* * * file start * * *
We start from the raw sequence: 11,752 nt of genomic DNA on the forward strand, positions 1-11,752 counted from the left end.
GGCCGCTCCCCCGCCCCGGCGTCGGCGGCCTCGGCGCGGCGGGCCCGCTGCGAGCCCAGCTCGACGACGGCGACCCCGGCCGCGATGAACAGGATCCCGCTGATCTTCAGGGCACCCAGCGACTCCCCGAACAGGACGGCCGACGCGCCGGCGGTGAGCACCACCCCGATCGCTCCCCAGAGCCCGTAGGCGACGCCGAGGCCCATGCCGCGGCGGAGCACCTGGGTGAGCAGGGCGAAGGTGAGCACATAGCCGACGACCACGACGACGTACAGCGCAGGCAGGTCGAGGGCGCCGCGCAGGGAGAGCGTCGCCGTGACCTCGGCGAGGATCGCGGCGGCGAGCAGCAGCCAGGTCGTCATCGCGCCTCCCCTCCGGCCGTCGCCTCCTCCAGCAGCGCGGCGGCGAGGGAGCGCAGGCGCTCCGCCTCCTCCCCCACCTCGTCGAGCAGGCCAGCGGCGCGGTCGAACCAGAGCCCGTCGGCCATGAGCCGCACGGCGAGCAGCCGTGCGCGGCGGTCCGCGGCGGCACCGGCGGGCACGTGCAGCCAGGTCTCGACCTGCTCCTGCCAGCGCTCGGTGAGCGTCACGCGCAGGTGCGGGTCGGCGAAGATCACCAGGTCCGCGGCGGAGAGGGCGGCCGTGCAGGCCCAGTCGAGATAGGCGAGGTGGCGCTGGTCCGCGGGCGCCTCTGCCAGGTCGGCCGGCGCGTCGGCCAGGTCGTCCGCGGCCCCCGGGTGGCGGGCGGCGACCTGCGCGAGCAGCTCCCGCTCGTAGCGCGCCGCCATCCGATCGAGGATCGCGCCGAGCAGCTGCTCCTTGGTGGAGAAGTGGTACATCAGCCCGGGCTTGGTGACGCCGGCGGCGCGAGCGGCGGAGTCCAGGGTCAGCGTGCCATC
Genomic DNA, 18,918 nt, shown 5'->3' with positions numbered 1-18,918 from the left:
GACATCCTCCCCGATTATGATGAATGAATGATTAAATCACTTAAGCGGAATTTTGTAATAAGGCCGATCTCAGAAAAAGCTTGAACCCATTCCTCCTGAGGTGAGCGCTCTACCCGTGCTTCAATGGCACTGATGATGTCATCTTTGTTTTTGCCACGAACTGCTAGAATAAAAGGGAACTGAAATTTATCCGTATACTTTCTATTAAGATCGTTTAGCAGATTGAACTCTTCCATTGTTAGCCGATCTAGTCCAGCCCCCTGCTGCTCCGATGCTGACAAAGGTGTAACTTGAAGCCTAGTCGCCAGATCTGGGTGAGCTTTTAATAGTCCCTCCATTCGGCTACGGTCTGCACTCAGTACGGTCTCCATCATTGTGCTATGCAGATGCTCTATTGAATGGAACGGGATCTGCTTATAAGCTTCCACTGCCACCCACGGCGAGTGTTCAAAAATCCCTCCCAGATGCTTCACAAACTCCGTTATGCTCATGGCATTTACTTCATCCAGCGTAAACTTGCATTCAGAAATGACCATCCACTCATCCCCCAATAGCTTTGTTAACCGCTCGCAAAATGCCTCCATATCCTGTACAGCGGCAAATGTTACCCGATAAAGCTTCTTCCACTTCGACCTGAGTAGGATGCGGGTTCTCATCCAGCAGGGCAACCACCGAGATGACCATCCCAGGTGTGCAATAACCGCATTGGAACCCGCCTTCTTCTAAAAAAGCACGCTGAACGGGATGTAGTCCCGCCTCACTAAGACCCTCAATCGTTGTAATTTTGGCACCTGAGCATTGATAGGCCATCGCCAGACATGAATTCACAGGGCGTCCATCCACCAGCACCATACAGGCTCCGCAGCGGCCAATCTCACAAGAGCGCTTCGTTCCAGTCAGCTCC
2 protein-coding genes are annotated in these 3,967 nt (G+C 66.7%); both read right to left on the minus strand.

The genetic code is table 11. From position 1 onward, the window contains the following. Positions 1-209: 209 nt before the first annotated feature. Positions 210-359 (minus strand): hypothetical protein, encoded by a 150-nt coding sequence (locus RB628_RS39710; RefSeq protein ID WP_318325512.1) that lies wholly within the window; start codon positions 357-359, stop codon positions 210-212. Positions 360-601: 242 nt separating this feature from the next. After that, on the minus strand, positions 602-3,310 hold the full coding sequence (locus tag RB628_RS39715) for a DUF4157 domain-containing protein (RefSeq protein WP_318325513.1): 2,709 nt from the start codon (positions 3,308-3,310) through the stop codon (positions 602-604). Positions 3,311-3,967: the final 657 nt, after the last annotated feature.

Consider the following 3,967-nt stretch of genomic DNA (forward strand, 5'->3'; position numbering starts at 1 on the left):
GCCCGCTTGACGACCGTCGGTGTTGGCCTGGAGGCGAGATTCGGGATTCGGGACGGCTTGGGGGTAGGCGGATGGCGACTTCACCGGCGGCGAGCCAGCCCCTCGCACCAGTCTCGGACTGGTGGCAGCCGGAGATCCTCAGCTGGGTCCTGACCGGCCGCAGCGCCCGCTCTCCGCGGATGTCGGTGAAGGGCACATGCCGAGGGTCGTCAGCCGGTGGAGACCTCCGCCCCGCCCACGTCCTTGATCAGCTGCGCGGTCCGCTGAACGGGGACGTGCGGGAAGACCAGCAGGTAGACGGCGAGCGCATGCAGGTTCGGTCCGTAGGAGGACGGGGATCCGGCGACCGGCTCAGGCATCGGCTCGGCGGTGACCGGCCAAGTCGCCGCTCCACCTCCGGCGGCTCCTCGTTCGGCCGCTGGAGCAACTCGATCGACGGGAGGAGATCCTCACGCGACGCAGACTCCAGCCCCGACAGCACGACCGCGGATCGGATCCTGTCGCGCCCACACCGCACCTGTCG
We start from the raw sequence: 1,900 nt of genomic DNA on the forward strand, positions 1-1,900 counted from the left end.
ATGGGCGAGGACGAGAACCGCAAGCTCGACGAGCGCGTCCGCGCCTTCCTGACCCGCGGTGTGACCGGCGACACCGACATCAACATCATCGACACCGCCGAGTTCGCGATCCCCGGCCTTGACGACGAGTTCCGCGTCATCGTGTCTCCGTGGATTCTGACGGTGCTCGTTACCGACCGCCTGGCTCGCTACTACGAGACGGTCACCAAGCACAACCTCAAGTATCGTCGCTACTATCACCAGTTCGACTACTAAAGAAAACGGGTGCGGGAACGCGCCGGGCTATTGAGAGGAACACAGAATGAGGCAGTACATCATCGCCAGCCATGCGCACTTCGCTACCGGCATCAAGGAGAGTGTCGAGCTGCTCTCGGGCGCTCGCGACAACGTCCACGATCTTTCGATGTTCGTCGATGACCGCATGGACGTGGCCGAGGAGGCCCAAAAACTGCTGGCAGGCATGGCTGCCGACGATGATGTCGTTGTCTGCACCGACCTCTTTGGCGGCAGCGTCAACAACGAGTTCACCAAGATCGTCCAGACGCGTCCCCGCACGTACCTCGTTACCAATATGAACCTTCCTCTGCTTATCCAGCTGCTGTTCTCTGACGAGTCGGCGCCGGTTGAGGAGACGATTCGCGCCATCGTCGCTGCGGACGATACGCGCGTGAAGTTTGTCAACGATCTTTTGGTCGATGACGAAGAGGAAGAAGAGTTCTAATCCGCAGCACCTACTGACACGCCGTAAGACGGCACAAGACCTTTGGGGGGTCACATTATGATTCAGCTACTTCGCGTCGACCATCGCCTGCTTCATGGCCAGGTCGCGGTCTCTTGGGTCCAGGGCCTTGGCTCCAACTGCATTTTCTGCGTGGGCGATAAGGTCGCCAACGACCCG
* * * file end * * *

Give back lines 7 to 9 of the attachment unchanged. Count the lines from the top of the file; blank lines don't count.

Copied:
Consider the following 3,967-nt stretch of genomic DNA (forward strand, 5'->3'; position numbering starts at 1 on the left):
GCCCGCTTGACGACCGTCGGTGTTGGCCTGGAGGCGAGATTCGGGATTCGGGACGGCTTGGGGGTAGGCGGATGGCGACTTCACCGGCGGCGAGCCAGCCCCTCGCACCAGTCTCGGACTGGTGGCAGCCGGAGATCCTCAGCTGGGTCCTGACCGGCCGCAGCGCCCGCTCTCCGCGGATGTCGGTGAAGGGCACATGCCGAGGGTCGTCAGCCGGTGGAGACCTCCGCCCCGCCCACGTCCTTGATCAGCTGCGCGGTCCGCTGAACGGGGACGTGCGGGAAGACCAGCAGGTAGACGGCGAGCGCATGCAGGTTCGGTCCGTAGGAGGACGGGGATCCGGCGACCGGCTCAGGCATCGGCTCGGCGGTGACCGGCCAAGTCGCCGCTCCACCTCCGGCGGCTCCTCGTTCGGCCGCTGGAGCAACTCGATCGACGGGAGGAGATCCTCACGCGACGCAGACTCCAGCCCCGACAGCACGACCGCGGATCGGATCCTGTCGCGCCCACACCGCACCTGTCG
We start from the raw sequence: 1,900 nt of genomic DNA on the forward strand, positions 1-1,900 counted from the left end.